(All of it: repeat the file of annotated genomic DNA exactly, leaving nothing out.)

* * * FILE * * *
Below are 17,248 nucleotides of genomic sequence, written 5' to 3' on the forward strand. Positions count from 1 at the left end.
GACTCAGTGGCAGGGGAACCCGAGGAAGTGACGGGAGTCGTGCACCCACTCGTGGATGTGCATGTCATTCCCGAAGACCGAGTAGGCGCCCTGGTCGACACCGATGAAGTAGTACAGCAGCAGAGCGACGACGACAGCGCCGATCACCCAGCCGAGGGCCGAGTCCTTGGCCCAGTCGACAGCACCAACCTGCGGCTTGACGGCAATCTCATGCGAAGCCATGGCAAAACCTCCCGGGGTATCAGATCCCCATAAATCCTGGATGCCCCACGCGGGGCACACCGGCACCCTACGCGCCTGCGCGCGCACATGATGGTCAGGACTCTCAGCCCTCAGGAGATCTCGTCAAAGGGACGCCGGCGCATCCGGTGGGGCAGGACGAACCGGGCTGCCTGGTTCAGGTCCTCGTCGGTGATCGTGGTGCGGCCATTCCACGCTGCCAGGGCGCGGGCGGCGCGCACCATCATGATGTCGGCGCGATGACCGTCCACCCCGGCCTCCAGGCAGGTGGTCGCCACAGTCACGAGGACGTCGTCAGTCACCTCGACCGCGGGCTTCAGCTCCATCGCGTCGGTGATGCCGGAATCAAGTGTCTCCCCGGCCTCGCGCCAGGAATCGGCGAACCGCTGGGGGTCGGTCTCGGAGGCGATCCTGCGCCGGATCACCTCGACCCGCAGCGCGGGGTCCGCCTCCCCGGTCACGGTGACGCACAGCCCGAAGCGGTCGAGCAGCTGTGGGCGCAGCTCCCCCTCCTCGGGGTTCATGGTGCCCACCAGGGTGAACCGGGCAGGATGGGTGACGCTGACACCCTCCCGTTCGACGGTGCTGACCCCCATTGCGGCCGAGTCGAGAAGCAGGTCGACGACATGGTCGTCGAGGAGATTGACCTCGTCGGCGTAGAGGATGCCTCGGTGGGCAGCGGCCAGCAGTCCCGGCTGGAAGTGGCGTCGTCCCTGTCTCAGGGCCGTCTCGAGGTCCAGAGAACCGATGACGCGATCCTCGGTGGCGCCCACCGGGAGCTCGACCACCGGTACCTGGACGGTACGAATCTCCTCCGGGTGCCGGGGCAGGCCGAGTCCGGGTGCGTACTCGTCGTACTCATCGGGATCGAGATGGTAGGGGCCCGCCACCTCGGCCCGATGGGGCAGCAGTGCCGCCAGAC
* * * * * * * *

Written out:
Below are 17,248 nucleotides of genomic sequence, written 5' to 3' on the forward strand. Positions count from 1 at the left end.
GACTCAGTGGCAGGGGAACCCGAGGAAGTGACGGGAGTCGTGCACCCACTCGTGGATGTGCATGTCATTCCCGAAGACCGAGTAGGCGCCCTGGTCGACACCGATGAAGTAGTACAGCAGCAGAGCGACGACGACAGCGCCGATCACCCAGCCGAGGGCCGAGTCCTTGGCCCAGTCGACAGCACCAACCTGCGGCTTGACGGCAATCTCATGCGAAGCCATGGCAAAACCTCCCGGGGTATCAGATCCCCATAAATCCTGGATGCCCCACGCGGGGCACACCGGCACCCTACGCGCCTGCGCGCGCACATGATGGTCAGGACTCTCAGCCCTCAGGAGATCTCGTCAAAGGGACGCCGGCGCATCCGGTGGGGCAGGACGAACCGGGCTGCCTGGTTCAGGTCCTCGTCGGTGATCGTGGTGCGGCCATTCCACGCTGCCAGGGCGCGGGCGGCGCGCACCATCATGATGTCGGCGCGATGACCGTCCACCCCGGCCTCCAGGCAGGTGGTCGCCACAGTCACGAGGACGTCGTCAGTCACCTCGACCGCGGGCTTCAGCTCCATCGCGTCGGTGATGCCGGAATCAAGTGTCTCCCCGGCCTCGCGCCAGGAATCGGCGAACCGCTGGGGGTCGGTCTCGGAGGCGATCCTGCGCCGGATCACCTCGACCCGCAGCGCGGGGTCCGCCTCCCCGGTCACGGTGACGCACAGCCCGAAGCGGTCGAGCAGCTGTGGGCGCAGCTCCCCCTCCTCGGGGTTCATGGTGCCCACCAGGGTGAACCGGGCAGGATGGGTGACGCTGACACCCTCCCGTTCGACGGTGCTGACCCCCATTGCGGCCGAGTCGAGAAGCAGGTCGACGACATGGTCGTCGAGGAGATTGACCTCGTCGGCGTAGAGGATGCCTCGGTGGGCAGCGGCCAGCAGTCCCGGCTGGAAGTGGCGTCGTCCCTGTCTCAGGGCCGTCTCGAGGTCCAGAGAACCGATGACGCGATCCTCGGTGGCGCCCACCGGGAGCTCGACCACCGGTACCTGGACGGTACGAATCTCCTCCGGGTGCCGGGGCAGGCCGAGTCCGGGTGCGTACTCGTCGTACTCATCGGGATCGAGATGGTAGGGGCCCGCCACCTCGGCCCGATGGGGCAGCAGTGCCGCCAGAC